Do you get excited when you discover new food and can't wait to try it in a dish? I do, which is why I made this Blood Orange Pound Cake. I had just discovered blood oranges and I bought a few while I thought about what I would make with them. I bought a lot of these blood oranges while I tested different recipes. The color of the fruit is this deep burnt red and the outside is a dark orange that transitions to a dark red in spots. When I made this pound cake the thing that surprised me the most was the pretty in pink glaze. Read on to discover more about this recipe or jump to the recipe and start baking.
I love trying new ingredients in classic desserts. A pound cake is one of my favorite classics and it's great for trying new flavor combinations or seasonal flavors, like blood orange. This pound cake is full of blood orange from the first to last bite. It is filled with orange zest, then an orange and butter soaking syrup and finally a blood orange glaze.
How to Make the Perfect Pound Cake
Get the Right Equipment. For this pound cake , you need to use a 12-cup bundt pan or a 10-cup tube pan. I recommend using Nordic Ware bundt pans. I love these pans. They're well made, conduct heat well, so you don't end up with brown spots and they're designed to move it easily to and from the oven.
For most of my bundt cakes, I use the Nordic Ware Platinum Collection Anniversary Bundt Pan. If you're adding to your set of baking tools I recommend investing in a good bundt pan. It's a great all-around pan for making delicious pound cakes for home or to share with others. And if you're going to buy a new bundt pan, don't settle for one that is flimsy or thin, get this one.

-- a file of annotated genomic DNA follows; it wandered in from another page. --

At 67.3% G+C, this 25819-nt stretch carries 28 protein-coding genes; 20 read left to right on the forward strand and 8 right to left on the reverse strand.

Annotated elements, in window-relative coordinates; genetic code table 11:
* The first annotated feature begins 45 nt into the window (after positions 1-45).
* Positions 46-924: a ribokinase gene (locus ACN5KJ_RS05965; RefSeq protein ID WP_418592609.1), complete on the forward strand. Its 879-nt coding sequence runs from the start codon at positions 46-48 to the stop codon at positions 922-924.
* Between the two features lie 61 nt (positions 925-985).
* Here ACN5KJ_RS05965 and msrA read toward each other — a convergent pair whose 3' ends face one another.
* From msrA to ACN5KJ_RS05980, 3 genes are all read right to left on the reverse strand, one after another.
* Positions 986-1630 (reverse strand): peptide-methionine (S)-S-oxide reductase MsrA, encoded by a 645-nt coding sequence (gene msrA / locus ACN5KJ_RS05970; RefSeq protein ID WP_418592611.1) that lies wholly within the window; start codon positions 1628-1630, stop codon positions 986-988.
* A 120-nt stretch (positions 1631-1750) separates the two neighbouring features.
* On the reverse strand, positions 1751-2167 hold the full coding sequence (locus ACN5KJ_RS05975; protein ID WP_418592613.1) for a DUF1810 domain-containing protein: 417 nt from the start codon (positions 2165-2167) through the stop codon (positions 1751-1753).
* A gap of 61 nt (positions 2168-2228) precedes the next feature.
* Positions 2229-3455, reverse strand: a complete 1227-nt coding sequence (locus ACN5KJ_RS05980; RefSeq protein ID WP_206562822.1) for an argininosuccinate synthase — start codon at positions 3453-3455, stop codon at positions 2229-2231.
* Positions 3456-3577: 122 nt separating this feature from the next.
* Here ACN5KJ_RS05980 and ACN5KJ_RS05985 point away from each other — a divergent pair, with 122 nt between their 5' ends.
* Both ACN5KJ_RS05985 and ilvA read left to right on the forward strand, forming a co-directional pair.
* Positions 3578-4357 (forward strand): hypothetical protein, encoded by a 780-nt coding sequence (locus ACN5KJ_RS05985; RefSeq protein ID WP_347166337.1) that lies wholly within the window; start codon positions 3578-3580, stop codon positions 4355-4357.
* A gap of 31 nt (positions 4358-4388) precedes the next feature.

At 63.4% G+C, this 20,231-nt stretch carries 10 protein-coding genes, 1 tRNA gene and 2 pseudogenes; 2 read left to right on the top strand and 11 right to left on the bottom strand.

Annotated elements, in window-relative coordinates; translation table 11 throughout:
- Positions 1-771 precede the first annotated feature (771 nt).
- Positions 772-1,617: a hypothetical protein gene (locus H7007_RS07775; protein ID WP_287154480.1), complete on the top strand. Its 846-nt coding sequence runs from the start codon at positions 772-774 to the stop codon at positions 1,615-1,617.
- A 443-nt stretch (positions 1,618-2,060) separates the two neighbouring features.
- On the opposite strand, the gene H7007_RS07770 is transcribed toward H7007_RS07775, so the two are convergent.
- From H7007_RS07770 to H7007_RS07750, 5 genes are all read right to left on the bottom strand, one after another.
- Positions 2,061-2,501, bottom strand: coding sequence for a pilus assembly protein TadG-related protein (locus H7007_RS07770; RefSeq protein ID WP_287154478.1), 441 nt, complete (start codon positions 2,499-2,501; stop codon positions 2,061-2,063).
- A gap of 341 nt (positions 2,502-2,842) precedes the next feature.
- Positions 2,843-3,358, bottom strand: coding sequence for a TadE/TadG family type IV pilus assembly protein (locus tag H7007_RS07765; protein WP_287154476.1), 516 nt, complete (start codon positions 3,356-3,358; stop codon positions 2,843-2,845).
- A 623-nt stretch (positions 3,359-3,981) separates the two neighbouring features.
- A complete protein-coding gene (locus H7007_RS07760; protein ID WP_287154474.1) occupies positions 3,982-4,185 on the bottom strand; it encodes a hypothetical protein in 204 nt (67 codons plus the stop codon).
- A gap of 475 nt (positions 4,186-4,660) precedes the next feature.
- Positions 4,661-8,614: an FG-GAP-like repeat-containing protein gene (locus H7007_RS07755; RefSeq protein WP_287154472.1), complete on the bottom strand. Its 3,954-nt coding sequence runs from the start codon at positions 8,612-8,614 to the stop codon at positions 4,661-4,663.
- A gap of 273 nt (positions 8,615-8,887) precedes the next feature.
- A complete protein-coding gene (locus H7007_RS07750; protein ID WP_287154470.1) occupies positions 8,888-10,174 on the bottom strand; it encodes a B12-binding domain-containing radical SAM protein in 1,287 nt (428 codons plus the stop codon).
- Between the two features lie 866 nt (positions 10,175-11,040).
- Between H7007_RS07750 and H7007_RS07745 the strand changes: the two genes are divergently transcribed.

Prepare the Pan. One of the things that happens more often then I like is a broken bundt - a cake that comes out of the pan in more than one piece. I learned the perfect way to butter and flour a bundt pan from America's Test Kitchen. You create a paste from melted butter and flour and use a pastry brush to coat the inside of the pan. This method ensures that there are no missed spots.
Measure Carefully. I list the ingredients in amounts and by weight. Weighing the flour and sugar will give you the most consistent results. Too much flour will result in a dry cake and too little flour will result in a sunken cake.
Use Room Temperature Ingredients. The eggs, butter, and sour cream are at room temperature. Room temperature means the ingredients are 65-68 degrees F. Adding these ingredients ensure that they emulsify properly.
Don't Undermix or Overmix. It is important to beat the butter and sugar long enough until it becomes creamy and is properly aerated. This step is important because air is whipped into the cake batter and these air bubbles will expand during baking causing the cake to rise. When adding the flour mix only long enough to incorporate the flour. Mixing too long or on too high a speed will cause gluten to develop which will result in a tough and sunken cake.